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Unix for Mac OS X Users unlocks the powerful capabilities of Unix that underlie Mac OS X, teaching how to use command-line syntax to perform common tasks such as file management, data entry, and text manipulation. The course teaches Unix from the ground up, starting with the basics of the command line and graduating to powerful, advanced tools like grep, sed, and xargs. The course shows how to enter commands in Terminal to create, move, copy, and delete files and folders; change file ownership and permissions; view and stop command and application processes; find and edit data within files; and use command-line shortcuts to speed up workflow. Exercise files accompany the course.
In the last movie we learned how to work with file permissions and to use chmod to change the permissions that we wanted for user, group, and other, and to do that we used what we called alpha notation. That's because we're using the alphabet, u, g, and o for user, group, and other and r, w, and x for read, write, and execute. That's everything you need to know to change file permissions. That's it. You could get by do everything with that. However, I want you to also learn about octal notation, because it's extremely popular. It's the way that I change file permissions and I think a lot of other Unix users do and you're bound to run into it.
So I want you to at least have some exposure to it. So remember here we have u, g, and o, r, w, and x and we use that to come up with those nine digits rwx, rw-, r--, right? Now imagine that for r, w, and x that we establish a conversion. Each one of those letters is instead going to be represented by a number, 4, 2, and 1. r=4, w=2, x=1. So in place of the yes's and no's for each one of those, let's drop in those numbers.
So for the user, the user can read, write, and execute, so they get 4, 2, and 1. The group can read and write, so they get 4, 2 and 0, and for other, they can only read, so they get 4 and 0 and 0. Take all those numbers and add them up. You get 7, 6 and 4. And those three digits are the octal notation representation of rwxrw-r--. So we're not adding permissions or taking away permissions; we're defining all nine of those just using these three numbers.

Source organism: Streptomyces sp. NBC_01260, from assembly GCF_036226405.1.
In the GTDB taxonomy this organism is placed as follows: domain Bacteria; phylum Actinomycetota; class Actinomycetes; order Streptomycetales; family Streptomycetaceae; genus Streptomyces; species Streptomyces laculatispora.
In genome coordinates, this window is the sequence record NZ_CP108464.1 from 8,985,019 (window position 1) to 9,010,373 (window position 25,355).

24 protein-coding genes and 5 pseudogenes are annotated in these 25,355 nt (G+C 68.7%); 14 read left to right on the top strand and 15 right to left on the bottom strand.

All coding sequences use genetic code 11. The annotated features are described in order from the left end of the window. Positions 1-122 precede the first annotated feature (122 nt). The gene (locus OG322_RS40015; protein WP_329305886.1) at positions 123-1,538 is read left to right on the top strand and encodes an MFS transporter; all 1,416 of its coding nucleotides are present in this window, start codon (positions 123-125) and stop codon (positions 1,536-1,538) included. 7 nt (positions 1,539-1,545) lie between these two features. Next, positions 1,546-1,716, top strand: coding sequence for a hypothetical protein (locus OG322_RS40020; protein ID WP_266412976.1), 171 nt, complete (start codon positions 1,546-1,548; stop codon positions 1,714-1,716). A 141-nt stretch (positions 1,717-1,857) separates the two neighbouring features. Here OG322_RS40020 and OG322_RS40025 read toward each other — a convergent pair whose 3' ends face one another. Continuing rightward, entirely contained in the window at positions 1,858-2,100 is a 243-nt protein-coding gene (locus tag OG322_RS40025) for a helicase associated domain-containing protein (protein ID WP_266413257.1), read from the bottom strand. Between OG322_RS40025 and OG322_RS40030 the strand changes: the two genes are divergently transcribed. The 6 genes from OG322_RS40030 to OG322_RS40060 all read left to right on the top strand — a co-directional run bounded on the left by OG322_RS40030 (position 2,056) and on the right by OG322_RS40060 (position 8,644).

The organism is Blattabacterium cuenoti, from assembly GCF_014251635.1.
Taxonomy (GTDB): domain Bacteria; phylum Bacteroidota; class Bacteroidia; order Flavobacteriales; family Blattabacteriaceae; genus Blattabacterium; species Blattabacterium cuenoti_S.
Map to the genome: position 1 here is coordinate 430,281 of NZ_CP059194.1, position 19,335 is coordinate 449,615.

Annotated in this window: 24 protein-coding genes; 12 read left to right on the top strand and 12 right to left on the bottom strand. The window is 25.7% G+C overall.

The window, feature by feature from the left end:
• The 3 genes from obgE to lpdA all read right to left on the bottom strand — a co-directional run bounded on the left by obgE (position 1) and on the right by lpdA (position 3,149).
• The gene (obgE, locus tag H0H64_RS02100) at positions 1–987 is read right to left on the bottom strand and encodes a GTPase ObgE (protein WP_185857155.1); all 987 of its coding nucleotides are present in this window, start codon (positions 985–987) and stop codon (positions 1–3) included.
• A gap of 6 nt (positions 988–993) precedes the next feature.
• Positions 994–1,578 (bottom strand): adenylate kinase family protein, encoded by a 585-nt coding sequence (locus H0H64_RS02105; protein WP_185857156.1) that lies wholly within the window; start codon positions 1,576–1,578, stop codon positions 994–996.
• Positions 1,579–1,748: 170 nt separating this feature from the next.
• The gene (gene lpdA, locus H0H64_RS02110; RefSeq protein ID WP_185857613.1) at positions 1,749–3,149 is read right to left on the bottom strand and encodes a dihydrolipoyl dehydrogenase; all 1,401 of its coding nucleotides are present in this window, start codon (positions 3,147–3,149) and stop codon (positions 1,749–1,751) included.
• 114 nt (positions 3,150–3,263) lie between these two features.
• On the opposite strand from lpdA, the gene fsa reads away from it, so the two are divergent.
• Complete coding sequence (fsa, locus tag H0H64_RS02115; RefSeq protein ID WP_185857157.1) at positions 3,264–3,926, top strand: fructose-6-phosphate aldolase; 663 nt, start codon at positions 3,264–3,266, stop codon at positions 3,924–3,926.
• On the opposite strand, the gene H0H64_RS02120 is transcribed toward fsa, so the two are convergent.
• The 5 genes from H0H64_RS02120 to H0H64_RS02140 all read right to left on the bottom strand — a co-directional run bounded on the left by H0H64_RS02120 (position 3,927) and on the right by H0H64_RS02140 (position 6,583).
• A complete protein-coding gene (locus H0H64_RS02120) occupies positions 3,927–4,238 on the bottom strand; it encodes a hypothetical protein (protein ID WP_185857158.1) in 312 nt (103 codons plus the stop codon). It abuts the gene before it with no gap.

We're saying each one of these numbers will represent the state of read, write, and execute for each one of those. Let me show you some examples. So for example, let's say we want to say that a file ought to have all the permissions. Well, read, write, and execute, all added together, 4, 2 and 1 those add up to 7. That's the highest number we can have. So 777 means give all the permissions wide open, so everybody can do everything. When we're just looking at, we had 764. That means that the user can read, write, and execute. For the group they have a 6.
That's made up of 4 and 2. That's the only way we can come up with that number is with 4 and 2, therefore they have read and write privileges, not execute. And then for other, they have only read privileges. That's the 4. A very common one that you will see is 755. That means that I as the user have read, write, and execute. Everyone else just has read and execute privileges. They don't have write privileges. And then of course, if they didn't have any of them, it will be 000. That would essentially take away all privileges from everybody.
More commonly what you would see is something like 700, which would mean I get all privileges, but everyone else gets none. 7 represents read, write, and execute. So that's it. That is all that is there to it. It's just a really compact concise way to spell out exactly what you want to have happen with those permissions. Like I said, you can still do it the other way, but this is a really powerful way once you get the hang of it. What I like you to do now is just pause the movie with this alpha to octal conversion up, r, w, and x, just to remind you, and try a few of these.
Just try setting the permissions on a test file. Go ahead and just try 777, see what it does. Try 755, see what it does. Remember that the numbers will always have to be combinations between 0 and 7. They can't be any higher than that. So, you can just play around and see what it does, see if you can get the hang of it. Maybe even if you start out using alpha notation, just every now and then just try the octal one and see, and if you're going to do all of them wide open anyway, just use 777. It's certainly a lot faster, instead of typing out user, group, and other equals read, write, and execute, right? It's a lot more characters to type.
Once you feel like you have to hang of it, we'll move on to talking about how we can switch to a different user identity.
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